Since the debacle that was last week's third Republican debate, there has been a fallout full of conspiracy theories and infighting, and the entire primary process appears to be in complete disarray. The Republican National Committee (RNC) is losing control of the negotiating process for rules for future GOP debates, and the frontrunners seem to be just as dissatisfied with the RNC as they are with the so-called “liberal media.”
On Monday, Donald Trump announced that he would be negotiating directly with television network executives on his terms for appearing in the coming debates, rather than working with the RNC and other candidates. After dealing with CNBC moderators, who Sen. Ted Cruz (R-TX) has called “left-wing operatives” (just a reminder, CNBC is a business channel where the Tea Party was born), GOP candidates want more “conservative moderators,” like the Rush Limbaugh or Sean Hannity. Requests made for future debates have ranged from pre-approval for on-screen graphics to barring certain styles of questions to keeping the debate hall at 67 degrees Fahrenheit. (No, this is not a joke.)
This entire fiasco reveals a couple of thing about American politics and the media today. First, it shows how childish the entire Republican field has become, and how tough questions are no longer permitted in GOP circles. It displays how easy Republicans really have it, when all a candidate has to do when confronted about his abysmal voting record or challenged with a question on his divisiveness is to shout that the “liberal media” is out to get him (Hillary Clinton does not have this luxury when every other question is about her emails -- after all, the MSM is her super PAC).
As for the media, this all shows how ratings and clicks and profit are more important than integrity. Trump has decided to negotiate directly with networks because he knows how much leverage he really has. The New York billionaire brings in “Huge” ratings -- a fact that he is never quiet about -- and his presence will most definitely boost advertising revenue for whichever hosting network. (CNBC charged $250,000 for each 30 second commercial.)
This is all rather reminiscent of the classic Sidney Lumet film, "Network," in which the fictional television network, UBS, decides to keep their longtime anchorman on the air after he suffers a nervous breakdown on live TV, which ends up boosting the networks ratings. "Network" was made in 1976, and over the years, the media and political world seem to have moved increasingly closer to this fictional universe, or as Lewis Black said last December on "Meet the Press":
“We’ve moved closer to living at the corner where satire and reality intersect.”
The rise of cable news networks, internet blogging and right-wing radio has flooded the media world over the past couple of decades, as well as creating a hyper-partisan atmosphere (not to mention social media, which has made it possible for anyone and everyone to voice their opinions online -- many of whom are anonymous trolls). However, while the media has become increasingly saturated, it has also become concentrated in its ownership. While in 1983, 90 percent of the media was owned by 50 companies, by 2011, it had fallen to six massive corporations with the single-minded goal of making a profit.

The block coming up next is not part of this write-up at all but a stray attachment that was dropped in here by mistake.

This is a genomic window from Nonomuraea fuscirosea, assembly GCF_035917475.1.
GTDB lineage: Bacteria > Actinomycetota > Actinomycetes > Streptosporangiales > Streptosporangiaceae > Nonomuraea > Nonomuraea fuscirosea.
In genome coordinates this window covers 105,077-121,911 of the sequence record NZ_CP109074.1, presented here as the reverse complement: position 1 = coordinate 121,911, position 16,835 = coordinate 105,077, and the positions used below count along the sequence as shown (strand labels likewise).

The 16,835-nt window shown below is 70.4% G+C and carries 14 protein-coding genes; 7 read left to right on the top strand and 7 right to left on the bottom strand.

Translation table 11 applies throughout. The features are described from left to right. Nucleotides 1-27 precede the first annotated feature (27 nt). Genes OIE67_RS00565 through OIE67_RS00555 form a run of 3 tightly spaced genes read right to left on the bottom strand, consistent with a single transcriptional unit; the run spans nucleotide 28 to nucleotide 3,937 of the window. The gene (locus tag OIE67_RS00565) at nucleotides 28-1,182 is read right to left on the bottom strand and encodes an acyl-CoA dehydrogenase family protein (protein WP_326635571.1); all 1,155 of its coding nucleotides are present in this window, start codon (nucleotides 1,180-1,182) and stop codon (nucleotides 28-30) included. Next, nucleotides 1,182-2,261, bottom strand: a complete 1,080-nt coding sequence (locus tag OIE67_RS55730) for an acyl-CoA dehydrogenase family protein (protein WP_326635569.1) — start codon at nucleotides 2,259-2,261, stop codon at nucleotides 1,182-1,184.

All of these factors have made the rise of a reality-TV candidate like Trump inevitable. Profit, entertainment, partisanship, consumerism -- all the perfect ingredients for an absurd candidate like The Donald. The corporate media’s obsession with Trump arrises from its desperation for ratings and clicks and increased advertising and subscription revenue. Like Howard Beale (the anchorman in "Network"), Trump’s outrageous comments and bravado have been too rich in ratings for networks to give up.
And so Trump is negotiating with networks for the terms for his participation in the debates. He knows how bad they want him there, and therefore he is going it alone instead of cooperating with the RNC and other Republican candidates. Throughout most of the twentieth century, television networks did not make (or expect to make) profit off of their news broadcasts. News was a kind of public service, and it was more about gaining prestige than making money -- that was for sitcoms and game shows to do. But as the internet has made it harder for networks to profit off of their (increasingly expensive) programming, and the news/opinion business has been flooded with competition, the need for ratings (or clicks online) has become more imperative. In other words, news has become fully embedded into our consumerist society. In real life, a network would have probably taken Howard Beale off the air back in 1976, but today? At the very least a cable network would pick him up (or he’d get a reality show) to exploit his mental imbalances.
Over the past few months, the Republican primary and the rise of Trump as a politician have moved us closer and closer to that corner where satire and reality intersect. And with Trump at the negotiating table, it is bound to become even more surreal.